For similar reasons, the pastor is called to be a generalist by the wide range of concerns in which he is engaged. In addition to matters that are considered sacred or churchly, a pastor must attend to economics (on personal, congregational, and societal levels), politics and civic life, health, education, the workplace, family life, culture, and the arts. This is why most pastors read widely, across a variety of disciplines, in a way that is rare in our culture. Our reading is more than a mere foraging for sermon fodder. Rather, our involvement in this broad spectrum of disciplines is required for us to be faithfully attentive to God in everyday life. We do not seek to be experts in any of these realms, but neither can we do our job well if we are not attending to the ways they interact and shape the lives we live. This requires deep reflection and keen discernment.
To be sure, that is a tall order. So for a pastor, the role of a generalist is not an invitation to an intellectually languid life. Quite the contrary: intellectually, the pastoral life is potentially demanding and substantive.
If a pastor engages with this rich variety of roles and realms in a manner that is both reflective and discerning, she can develop a kind of understanding that would not otherwise be possible. Indeed, if only a specialist can acquire expertise, perhaps the gift that is given over time to the generalist is something like wisdom.
An Integrated Life
The pastoral life resists being contained in other ways as well. There are fewer boundaries between work and family and between one’s private life and public life. Pastors are not issued “off duty” signs when they simply want to pick up a quart of milk at a local store. There is no escaping the pastoral role. It follows one around relentlessly.
Even though this characteristic of the pastoral life can be a source of stress, it also contributes to an in
tegrated life. People observe “take Your Child to Work Day” so their children will have some notion of what their parents do with most of their waking hours. By contrast, the children of pastors know the people their parents work with and are known by them as well. Pastors’ children are familiar with the principal places where their parents work. Often pastors practice hospitality in a way that makes the household a site for ministry and engagement with the outside world. In other words, this way of life can offer a coherence between one’s private and public life that is extremely rare.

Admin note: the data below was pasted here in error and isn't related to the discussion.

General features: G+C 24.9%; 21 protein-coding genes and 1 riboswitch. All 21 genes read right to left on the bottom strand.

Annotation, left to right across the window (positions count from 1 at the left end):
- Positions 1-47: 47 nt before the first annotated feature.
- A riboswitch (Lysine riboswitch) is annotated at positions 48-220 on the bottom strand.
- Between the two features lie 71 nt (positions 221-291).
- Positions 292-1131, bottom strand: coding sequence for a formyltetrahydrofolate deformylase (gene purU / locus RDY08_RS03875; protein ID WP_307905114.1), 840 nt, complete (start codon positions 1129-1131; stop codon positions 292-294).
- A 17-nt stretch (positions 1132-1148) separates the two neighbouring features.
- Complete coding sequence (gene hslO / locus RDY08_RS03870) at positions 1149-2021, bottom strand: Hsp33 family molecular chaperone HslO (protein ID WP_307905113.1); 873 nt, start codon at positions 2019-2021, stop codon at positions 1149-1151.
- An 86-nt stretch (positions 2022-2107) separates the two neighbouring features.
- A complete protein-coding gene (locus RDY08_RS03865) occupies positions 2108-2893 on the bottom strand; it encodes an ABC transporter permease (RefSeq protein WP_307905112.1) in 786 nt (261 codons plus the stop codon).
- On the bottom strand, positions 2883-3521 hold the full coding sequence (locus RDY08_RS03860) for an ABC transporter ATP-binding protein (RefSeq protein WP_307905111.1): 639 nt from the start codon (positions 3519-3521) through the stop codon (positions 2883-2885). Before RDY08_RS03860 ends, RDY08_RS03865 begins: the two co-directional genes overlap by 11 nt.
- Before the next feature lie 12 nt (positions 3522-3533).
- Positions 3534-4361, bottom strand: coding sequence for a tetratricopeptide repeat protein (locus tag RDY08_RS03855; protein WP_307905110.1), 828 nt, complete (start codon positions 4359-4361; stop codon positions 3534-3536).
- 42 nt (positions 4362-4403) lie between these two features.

It is telling that the old English term for person, parson, came to be used to describe a pastor, as though the person and vocation were so completely integrated that they had become synonymous. Today we may not refer to “the legal life” or “the medical life,” but we still speak of “the pastoral life,” because even in our time it is way of life that can be more fully integrated.
Freedom in Space and Time
Inherent in the pastoral role is an unmistakable fluidity, even freedom, in time and space. In a given week the pastor will find himself or herself in many and varied settings: the office, the living room, the booth at a local diner, the parking lot, the hospital room, the sanctuary, and the classroom. All of these are natural settings for the work of a pastor. None of them could be considered “off site.”
Unlike people in other professions, pastors can seize any opportunity and use any setting to conduct their work. A physician who cannot be without her beeper when having dinner with friends and an attorney who must take a cell phone to the beach while watching his children swim may express resentment about the ways in which their work lives seem to seep into and overwhelm their personal lives. This is far from the kind of integration that is possible in the pastoral life.
Freedom also characterizes the pastor’s use of time. Most pastors work long hours, but in most instances they are given a rare freedom to structure their use of time. To be sure, a pastor must meet certain expectations and even perform routine tasks, but there is nothing approaching the constraints on the use of time found in other professions. A pastor does not need to deal with quotas, billable hours, or the number of patients seen or the amount of goods produced. Pastors who fulfill basic expectations are largely free to interpret their own sense of call. The schedules of no two pastors are alike. How each pastor spends time is largely a reflection of that person’s unique gifts. I have known pastors who have integrated their own interests into their ministries by writing hymns, producing plays, reading Calvin, or even making pottery. Many in other professions can only imagine having such freedom n retirement.
Blessed by Confinement
There are ways, of course, in which the pastoral life is quite constrained. It is confined to the life and practices of the church. It is a life anchored in text, font, and table, and in a particular community of faith. Perhaps it is the communal aspect confining, at times even oppressively so. There is no freedom from the congregation—no escaping the people. Every day a pastor must live with the foibles, failings, needs, and demands of people. The pastor might not choose to associate with many of these people, at least not at such close range, were it not for the inescapable fact that pastor and people are tethered together in the community of faith.
What is sometimes experienced as confinement, however, provides a distinctive rootedness. Over time there can grow a depth of relationship, not only with people but also with God, which arises out of the very given-ness of the community of faith. It takes shape in serious, extended engagement with both the story and the people.